Even teenagers like to go blueberry picking!
Blueberries. Photo Credit: Heather Platt
Steamed Lobster. Photo Credit: Heather Platt
Despite growing up in a land-locked state, I have had the great fortune of having extended family who dwell along the seacoast in southern Maine. Every childhood visit there involved a trip to the lobster pound to buy a dozen of the live little crustaceans followed by a casual family feast of the delicious delicacies. We sat around a table, excited with white plastic bibs tied around our necks and claw-crackers in hand. The Vermonters at the table would always ask the Mainers to show them how to efficiently extract the meat from the tail, claws, legs and torso. My cousin Ty would explain that her Aunt Wendy always ate the “green stuff” and as kids we would squeal with disgust and fascination. Now, like the legendary Aunt Wendy, I too eat the “green stuff.” This internal part of the lobster, called Tomalley, is actually the liver and pancreas of the animal. So that explains why I find it so flavorful, which it is, FYI. Aunt Wendy is a smart woman. A big bucket in the center of the table served as a sort of basket ball hoop for shells to be tossed after the precious meat had been consumed.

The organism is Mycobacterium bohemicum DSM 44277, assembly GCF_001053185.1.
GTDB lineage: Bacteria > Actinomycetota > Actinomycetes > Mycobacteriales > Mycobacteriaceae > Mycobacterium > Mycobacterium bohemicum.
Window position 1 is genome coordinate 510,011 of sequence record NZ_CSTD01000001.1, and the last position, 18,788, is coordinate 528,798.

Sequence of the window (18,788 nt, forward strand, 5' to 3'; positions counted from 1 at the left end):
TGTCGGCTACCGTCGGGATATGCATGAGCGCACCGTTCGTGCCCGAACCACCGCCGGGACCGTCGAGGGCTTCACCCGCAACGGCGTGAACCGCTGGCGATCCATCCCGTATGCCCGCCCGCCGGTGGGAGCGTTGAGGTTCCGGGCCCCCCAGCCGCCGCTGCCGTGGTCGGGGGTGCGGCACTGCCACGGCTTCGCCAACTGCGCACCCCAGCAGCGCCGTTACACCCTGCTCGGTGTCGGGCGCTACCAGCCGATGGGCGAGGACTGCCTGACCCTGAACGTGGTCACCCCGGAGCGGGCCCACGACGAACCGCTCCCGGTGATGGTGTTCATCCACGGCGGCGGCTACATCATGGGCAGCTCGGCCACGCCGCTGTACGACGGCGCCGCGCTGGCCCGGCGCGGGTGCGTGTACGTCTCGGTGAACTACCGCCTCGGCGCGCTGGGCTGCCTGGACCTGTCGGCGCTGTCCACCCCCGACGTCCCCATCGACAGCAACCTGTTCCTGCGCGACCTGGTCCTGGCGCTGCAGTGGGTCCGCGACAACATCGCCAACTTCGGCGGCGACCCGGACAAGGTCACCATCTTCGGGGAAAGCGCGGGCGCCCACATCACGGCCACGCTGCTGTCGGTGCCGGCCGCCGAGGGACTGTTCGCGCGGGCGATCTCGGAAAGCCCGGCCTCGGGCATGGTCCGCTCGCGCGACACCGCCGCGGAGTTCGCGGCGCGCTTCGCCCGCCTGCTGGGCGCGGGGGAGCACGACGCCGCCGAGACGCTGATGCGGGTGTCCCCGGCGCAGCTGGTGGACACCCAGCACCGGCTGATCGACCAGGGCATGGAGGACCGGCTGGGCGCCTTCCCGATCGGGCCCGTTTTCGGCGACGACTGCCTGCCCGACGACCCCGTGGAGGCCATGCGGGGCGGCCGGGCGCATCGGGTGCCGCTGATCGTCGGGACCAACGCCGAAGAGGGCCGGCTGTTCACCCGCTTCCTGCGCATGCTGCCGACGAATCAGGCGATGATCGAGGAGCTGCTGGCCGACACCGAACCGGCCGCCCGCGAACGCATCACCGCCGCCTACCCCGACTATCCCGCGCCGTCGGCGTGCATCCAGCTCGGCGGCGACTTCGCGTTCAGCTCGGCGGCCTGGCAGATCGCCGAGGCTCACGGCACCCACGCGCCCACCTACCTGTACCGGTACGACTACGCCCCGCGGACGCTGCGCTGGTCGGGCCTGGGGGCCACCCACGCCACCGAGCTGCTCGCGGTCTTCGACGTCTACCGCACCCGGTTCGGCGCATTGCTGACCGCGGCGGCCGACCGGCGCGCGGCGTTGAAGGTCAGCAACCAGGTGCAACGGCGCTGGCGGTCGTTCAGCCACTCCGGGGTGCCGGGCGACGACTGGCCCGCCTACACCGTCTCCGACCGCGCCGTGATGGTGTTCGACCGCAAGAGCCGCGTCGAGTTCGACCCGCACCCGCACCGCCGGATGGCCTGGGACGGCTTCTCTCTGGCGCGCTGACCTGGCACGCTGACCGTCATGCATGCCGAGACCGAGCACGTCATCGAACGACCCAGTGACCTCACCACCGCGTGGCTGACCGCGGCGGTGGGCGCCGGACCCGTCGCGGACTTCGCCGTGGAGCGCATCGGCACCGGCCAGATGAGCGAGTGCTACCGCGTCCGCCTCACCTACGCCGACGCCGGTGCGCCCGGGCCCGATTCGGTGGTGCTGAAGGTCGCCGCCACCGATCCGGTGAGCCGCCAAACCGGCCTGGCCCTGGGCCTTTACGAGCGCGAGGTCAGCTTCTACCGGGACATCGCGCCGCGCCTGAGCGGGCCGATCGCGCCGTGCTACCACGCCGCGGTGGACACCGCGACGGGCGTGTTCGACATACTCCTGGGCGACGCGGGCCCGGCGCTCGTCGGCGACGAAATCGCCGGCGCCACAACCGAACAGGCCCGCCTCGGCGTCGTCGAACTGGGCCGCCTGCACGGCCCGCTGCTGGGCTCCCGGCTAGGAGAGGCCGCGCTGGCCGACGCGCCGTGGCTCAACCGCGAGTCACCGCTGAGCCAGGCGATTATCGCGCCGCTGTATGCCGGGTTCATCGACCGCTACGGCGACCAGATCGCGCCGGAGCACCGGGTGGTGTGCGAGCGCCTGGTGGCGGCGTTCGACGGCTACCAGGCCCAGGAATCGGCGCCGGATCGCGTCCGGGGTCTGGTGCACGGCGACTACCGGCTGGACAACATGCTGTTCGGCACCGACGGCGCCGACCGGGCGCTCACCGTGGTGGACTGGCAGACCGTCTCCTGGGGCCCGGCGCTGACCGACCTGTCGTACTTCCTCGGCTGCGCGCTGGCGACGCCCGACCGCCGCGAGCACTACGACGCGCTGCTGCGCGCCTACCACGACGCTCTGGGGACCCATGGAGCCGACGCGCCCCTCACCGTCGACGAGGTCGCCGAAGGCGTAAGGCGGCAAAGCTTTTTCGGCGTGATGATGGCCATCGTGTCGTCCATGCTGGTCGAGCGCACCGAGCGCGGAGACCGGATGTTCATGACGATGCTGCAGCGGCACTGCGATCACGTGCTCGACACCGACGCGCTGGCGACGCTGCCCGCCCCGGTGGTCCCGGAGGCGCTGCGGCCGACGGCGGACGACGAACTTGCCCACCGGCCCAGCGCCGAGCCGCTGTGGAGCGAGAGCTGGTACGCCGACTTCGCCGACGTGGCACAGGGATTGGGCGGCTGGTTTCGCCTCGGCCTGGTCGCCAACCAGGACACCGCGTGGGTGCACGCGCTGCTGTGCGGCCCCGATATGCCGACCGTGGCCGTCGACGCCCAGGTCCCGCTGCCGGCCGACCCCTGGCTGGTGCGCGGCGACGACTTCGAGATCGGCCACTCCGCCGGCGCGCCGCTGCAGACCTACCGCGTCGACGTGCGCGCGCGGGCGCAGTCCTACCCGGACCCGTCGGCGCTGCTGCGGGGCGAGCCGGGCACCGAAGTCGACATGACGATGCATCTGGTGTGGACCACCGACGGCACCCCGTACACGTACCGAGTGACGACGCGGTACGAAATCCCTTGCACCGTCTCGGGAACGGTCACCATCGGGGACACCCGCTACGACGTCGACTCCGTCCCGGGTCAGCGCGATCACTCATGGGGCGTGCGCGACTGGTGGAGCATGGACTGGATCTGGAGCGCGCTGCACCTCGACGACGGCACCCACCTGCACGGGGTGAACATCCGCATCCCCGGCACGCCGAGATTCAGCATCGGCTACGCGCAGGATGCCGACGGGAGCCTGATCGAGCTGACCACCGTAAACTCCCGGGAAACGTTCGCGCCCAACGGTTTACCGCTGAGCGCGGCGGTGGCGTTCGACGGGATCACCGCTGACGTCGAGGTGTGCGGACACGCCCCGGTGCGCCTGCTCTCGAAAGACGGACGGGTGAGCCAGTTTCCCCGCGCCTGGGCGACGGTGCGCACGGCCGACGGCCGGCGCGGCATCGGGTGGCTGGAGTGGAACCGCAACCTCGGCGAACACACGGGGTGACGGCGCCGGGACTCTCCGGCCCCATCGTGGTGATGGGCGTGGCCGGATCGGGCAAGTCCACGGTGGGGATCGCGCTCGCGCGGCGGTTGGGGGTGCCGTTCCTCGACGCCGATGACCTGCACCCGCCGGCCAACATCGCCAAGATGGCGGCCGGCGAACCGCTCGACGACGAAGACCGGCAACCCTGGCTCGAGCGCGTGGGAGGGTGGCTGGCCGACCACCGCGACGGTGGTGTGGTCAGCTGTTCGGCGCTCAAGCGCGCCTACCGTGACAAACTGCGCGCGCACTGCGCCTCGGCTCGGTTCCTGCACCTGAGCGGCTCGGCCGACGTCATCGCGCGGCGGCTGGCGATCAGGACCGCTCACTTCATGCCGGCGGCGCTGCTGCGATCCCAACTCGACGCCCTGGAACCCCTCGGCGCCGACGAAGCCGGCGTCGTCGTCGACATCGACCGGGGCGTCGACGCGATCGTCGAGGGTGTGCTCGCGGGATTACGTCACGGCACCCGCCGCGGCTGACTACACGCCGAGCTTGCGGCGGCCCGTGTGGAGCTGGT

These lobster dinners, which were served with a 1/4 cup of drawn butter for dipping, toasted English muffins, corn on the cob and a fresh garden salad were all I ever knew of eating lobster. For many years I rolled my eyes at over-priced lobster on restaurant menus. In truth because I just couldn’t bear to eat it outside of this nostalgic familial context. And thanks to a recent tutorial from one of my favorite Mainers, I finally learned how to make it.